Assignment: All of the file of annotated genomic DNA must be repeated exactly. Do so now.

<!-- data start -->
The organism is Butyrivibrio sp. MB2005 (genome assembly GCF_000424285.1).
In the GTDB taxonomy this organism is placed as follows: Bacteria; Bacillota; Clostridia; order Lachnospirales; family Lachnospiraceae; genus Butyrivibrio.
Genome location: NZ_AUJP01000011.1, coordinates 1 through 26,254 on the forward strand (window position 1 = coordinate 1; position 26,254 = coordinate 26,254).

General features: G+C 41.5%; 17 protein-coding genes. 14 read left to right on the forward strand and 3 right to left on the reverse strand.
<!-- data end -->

The organism is Butyrivibrio sp. MB2005 (genome assembly GCF_000424285.1).
In the GTDB taxonomy this organism is placed as follows: Bacteria; Bacillota; Clostridia; order Lachnospirales; family Lachnospiraceae; genus Butyrivibrio.
Genome location: NZ_AUJP01000011.1, coordinates 1 through 26,254 on the forward strand (window position 1 = coordinate 1; position 26,254 = coordinate 26,254).

General features: G+C 41.5%; 17 protein-coding genes. 14 read left to right on the forward strand and 3 right to left on the reverse strand.